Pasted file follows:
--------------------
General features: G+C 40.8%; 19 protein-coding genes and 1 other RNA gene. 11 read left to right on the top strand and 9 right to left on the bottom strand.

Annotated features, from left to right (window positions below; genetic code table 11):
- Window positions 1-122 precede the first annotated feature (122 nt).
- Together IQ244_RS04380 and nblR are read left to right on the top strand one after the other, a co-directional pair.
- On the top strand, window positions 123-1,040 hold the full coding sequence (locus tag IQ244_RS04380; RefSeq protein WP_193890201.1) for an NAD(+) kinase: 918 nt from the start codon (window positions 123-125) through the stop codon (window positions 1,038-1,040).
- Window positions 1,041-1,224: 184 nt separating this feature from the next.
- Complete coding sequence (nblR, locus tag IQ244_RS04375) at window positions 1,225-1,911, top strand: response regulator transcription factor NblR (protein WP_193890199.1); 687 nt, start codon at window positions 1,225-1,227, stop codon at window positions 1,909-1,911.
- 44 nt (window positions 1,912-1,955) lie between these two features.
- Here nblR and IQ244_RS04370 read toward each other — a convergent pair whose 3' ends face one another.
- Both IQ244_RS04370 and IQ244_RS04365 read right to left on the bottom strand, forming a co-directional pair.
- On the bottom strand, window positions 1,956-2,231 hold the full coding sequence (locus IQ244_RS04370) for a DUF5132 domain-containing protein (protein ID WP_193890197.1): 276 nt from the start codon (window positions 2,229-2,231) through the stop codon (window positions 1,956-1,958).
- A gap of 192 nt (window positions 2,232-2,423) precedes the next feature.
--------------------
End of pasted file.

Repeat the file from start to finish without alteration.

General features: G+C 40.8%; 19 protein-coding genes and 1 other RNA gene. 11 read left to right on the top strand and 9 right to left on the bottom strand.

Annotated features, from left to right (window positions below; genetic code table 11):
- Window positions 1-122 precede the first annotated feature (122 nt).
- Together IQ244_RS04380 and nblR are read left to right on the top strand one after the other, a co-directional pair.
- On the top strand, window positions 123-1,040 hold the full coding sequence (locus tag IQ244_RS04380; RefSeq protein WP_193890201.1) for an NAD(+) kinase: 918 nt from the start codon (window positions 123-125) through the stop codon (window positions 1,038-1,040).
- Window positions 1,041-1,224: 184 nt separating this feature from the next.
- Complete coding sequence (nblR, locus tag IQ244_RS04375) at window positions 1,225-1,911, top strand: response regulator transcription factor NblR (protein WP_193890199.1); 687 nt, start codon at window positions 1,225-1,227, stop codon at window positions 1,909-1,911.
- 44 nt (window positions 1,912-1,955) lie between these two features.
- Here nblR and IQ244_RS04370 read toward each other — a convergent pair whose 3' ends face one another.
- Both IQ244_RS04370 and IQ244_RS04365 read right to left on the bottom strand, forming a co-directional pair.
- On the bottom strand, window positions 1,956-2,231 hold the full coding sequence (locus IQ244_RS04370) for a DUF5132 domain-containing protein (protein ID WP_193890197.1): 276 nt from the start codon (window positions 2,229-2,231) through the stop codon (window positions 1,956-1,958).
- A gap of 192 nt (window positions 2,232-2,423) precedes the next feature.